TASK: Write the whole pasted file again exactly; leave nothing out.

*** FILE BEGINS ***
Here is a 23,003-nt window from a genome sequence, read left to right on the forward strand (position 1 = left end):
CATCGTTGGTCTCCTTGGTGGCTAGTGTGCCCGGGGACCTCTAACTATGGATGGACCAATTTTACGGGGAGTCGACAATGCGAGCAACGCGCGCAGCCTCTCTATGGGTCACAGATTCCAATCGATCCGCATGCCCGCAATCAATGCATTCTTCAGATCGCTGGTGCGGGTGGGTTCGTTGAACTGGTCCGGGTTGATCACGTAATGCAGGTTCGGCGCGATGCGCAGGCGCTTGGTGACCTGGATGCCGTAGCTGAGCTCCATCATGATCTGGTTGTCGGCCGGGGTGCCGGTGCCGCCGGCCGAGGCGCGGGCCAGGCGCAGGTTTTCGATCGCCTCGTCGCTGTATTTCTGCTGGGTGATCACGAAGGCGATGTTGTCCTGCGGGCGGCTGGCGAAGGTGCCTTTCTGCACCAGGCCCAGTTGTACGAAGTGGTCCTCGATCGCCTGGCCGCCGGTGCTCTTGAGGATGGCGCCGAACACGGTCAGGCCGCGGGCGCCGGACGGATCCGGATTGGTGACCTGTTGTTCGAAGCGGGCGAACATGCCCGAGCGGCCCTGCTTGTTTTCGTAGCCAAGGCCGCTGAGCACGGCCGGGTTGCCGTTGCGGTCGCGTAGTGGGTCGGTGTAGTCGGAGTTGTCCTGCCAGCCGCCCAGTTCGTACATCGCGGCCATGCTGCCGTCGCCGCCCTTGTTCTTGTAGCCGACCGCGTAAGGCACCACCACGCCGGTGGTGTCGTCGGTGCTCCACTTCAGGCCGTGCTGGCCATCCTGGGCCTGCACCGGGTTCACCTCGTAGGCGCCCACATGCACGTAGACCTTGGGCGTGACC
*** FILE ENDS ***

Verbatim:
Here is a 23,003-nt window from a genome sequence, read left to right on the forward strand (position 1 = left end):
CATCGTTGGTCTCCTTGGTGGCTAGTGTGCCCGGGGACCTCTAACTATGGATGGACCAATTTTACGGGGAGTCGACAATGCGAGCAACGCGCGCAGCCTCTCTATGGGTCACAGATTCCAATCGATCCGCATGCCCGCAATCAATGCATTCTTCAGATCGCTGGTGCGGGTGGGTTCGTTGAACTGGTCCGGGTTGATCACGTAATGCAGGTTCGGCGCGATGCGCAGGCGCTTGGTGACCTGGATGCCGTAGCTGAGCTCCATCATGATCTGGTTGTCGGCCGGGGTGCCGGTGCCGCCGGCCGAGGCGCGGGCCAGGCGCAGGTTTTCGATCGCCTCGTCGCTGTATTTCTGCTGGGTGATCACGAAGGCGATGTTGTCCTGCGGGCGGCTGGCGAAGGTGCCTTTCTGCACCAGGCCCAGTTGTACGAAGTGGTCCTCGATCGCCTGGCCGCCGGTGCTCTTGAGGATGGCGCCGAACACGGTCAGGCCGCGGGCGCCGGACGGATCCGGATTGGTGACCTGTTGTTCGAAGCGGGCGAACATGCCCGAGCGGCCCTGCTTGTTTTCGTAGCCAAGGCCGCTGAGCACGGCCGGGTTGCCGTTGCGGTCGCGTAGTGGGTCGGTGTAGTCGGAGTTGTCCTGCCAGCCGCCCAGTTCGTACATCGCGGCCATGCTGCCGTCGCCGCCCTTGTTCTTGTAGCCGACCGCGTAAGGCACCACCACGCCGGTGGTGTCGTCGGTGCTCCACTTCAGGCCGTGCTGGCCATCCTGGGCCTGCACCGGGTTCACCTCGTAGGCGCCCACATGCACGTAGACCTTGGGCGTGACC